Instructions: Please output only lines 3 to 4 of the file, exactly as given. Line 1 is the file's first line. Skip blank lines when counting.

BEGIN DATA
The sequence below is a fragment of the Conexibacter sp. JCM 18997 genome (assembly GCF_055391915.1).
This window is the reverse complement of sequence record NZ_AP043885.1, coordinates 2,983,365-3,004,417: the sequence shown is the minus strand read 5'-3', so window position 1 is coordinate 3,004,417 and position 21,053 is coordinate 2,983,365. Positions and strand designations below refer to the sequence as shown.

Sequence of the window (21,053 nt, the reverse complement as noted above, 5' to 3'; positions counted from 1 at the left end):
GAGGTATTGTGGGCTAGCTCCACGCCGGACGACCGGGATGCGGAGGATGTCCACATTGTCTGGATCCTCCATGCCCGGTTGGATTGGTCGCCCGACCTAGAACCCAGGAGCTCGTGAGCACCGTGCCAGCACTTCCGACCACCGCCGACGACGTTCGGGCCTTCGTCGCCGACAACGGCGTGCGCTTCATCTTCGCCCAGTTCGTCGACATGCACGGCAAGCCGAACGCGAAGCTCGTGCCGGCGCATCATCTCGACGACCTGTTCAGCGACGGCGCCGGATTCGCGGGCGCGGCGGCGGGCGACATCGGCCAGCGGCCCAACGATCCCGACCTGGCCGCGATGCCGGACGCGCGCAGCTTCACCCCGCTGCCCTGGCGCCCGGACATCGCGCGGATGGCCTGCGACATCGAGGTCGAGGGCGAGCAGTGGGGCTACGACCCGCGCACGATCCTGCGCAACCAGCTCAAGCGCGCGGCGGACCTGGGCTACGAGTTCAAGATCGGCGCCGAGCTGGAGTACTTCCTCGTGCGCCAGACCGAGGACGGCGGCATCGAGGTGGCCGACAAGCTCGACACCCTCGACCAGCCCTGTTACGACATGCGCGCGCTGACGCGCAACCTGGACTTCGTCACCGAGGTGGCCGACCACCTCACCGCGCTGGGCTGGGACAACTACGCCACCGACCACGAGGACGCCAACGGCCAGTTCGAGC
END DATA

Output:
Sequence of the window (21,053 nt, the reverse complement as noted above, 5' to 3'; positions counted from 1 at the left end):
GAGGTATTGTGGGCTAGCTCCACGCCGGACGACCGGGATGCGGAGGATGTCCACATTGTCTGGATCCTCCATGCCCGGTTGGATTGGTCGCCCGACCTAGAACCCAGGAGCTCGTGAGCACCGTGCCAGCACTTCCGACCACCGCCGACGACGTTCGGGCCTTCGTCGCCGACAACGGCGTGCGCTTCATCTTCGCCCAGTTCGTCGACATGCACGGCAAGCCGAACGCGAAGCTCGTGCCGGCGCATCATCTCGACGACCTGTTCAGCGACGGCGCCGGATTCGCGGGCGCGGCGGCGGGCGACATCGGCCAGCGGCCCAACGATCCCGACCTGGCCGCGATGCCGGACGCGCGCAGCTTCACCCCGCTGCCCTGGCGCCCGGACATCGCGCGGATGGCCTGCGACATCGAGGTCGAGGGCGAGCAGTGGGGCTACGACCCGCGCACGATCCTGCGCAACCAGCTCAAGCGCGCGGCGGACCTGGGCTACGAGTTCAAGATCGGCGCCGAGCTGGAGTACTTCCTCGTGCGCCAGACCGAGGACGGCGGCATCGAGGTGGCCGACAAGCTCGACACCCTCGACCAGCCCTGTTACGACATGCGCGCGCTGACGCGCAACCTGGACTTCGTCACCGAGGTGGCCGACCACCTCACCGCGCTGGGCTGGGACAACTACGCCACCGACCACGAGGACGCCAACGGCCAGTTCGAGC